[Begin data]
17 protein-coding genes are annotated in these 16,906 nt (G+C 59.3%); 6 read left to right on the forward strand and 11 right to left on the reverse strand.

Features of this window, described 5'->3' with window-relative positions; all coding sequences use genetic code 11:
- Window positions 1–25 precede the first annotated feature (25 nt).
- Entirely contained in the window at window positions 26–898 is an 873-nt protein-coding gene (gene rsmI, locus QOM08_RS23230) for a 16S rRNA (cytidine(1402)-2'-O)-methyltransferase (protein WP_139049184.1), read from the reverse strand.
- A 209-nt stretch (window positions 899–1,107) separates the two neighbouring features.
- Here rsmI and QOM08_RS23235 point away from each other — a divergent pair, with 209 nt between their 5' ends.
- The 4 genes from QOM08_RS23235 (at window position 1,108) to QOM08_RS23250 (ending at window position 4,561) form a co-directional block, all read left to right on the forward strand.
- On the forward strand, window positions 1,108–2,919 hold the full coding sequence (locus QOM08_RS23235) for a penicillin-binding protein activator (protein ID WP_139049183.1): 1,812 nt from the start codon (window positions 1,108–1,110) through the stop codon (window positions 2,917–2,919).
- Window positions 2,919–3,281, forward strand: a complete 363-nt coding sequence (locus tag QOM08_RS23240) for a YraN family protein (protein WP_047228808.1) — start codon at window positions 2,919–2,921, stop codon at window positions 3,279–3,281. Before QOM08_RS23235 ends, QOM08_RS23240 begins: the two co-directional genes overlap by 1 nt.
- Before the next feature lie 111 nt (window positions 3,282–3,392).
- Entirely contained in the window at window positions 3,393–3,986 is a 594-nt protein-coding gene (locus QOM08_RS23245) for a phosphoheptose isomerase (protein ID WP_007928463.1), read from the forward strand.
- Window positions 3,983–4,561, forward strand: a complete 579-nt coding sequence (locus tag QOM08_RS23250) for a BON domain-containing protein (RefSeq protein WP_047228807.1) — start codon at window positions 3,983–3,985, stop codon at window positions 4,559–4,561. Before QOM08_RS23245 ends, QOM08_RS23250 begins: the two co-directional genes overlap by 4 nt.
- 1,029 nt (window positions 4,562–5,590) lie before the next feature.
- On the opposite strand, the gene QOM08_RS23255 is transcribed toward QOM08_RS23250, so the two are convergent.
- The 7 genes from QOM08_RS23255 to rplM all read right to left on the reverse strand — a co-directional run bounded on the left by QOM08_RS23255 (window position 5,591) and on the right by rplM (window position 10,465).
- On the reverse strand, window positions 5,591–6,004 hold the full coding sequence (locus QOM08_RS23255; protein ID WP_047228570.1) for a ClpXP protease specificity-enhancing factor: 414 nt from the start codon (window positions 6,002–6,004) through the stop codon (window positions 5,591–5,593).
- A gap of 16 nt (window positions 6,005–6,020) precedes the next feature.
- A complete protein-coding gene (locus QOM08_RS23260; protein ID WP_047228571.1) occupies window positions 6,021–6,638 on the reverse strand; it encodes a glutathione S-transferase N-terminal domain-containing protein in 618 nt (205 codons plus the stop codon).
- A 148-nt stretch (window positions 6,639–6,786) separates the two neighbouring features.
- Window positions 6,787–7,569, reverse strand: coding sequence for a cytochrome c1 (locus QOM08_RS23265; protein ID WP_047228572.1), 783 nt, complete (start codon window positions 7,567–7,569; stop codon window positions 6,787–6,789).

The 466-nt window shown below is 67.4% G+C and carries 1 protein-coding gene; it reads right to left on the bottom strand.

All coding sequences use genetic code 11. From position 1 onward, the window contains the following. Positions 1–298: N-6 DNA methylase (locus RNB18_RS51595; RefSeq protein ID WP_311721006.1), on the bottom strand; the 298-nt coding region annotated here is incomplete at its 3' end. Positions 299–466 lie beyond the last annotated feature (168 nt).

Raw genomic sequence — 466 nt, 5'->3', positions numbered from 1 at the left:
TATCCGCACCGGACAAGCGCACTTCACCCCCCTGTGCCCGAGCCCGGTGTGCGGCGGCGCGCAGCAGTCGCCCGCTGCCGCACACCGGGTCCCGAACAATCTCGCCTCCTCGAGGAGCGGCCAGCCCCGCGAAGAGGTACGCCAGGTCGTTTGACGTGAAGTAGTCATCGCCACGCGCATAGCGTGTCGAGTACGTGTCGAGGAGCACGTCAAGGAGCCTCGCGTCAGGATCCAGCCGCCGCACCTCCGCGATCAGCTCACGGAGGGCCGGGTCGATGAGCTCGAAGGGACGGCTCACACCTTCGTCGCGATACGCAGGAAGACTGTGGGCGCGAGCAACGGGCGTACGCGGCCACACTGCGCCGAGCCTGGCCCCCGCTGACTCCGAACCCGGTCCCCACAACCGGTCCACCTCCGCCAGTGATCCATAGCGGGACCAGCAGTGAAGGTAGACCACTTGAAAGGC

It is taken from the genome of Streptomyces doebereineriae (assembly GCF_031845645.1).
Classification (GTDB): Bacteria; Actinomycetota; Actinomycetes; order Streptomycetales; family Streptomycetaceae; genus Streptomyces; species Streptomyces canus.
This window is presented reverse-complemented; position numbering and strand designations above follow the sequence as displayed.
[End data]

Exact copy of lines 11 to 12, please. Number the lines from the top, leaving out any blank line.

- Entirely contained in the window at window positions 3,393–3,986 is a 594-nt protein-coding gene (locus QOM08_RS23245) for a phosphoheptose isomerase (protein ID WP_007928463.1), read from the forward strand.
- Window positions 3,983–4,561, forward strand: a complete 579-nt coding sequence (locus tag QOM08_RS23250) for a BON domain-containing protein (RefSeq protein WP_047228807.1) — start codon at window positions 3,983–3,985, stop codon at window positions 4,559–4,561. Before QOM08_RS23245 ends, QOM08_RS23250 begins: the two co-directional genes overlap by 4 nt.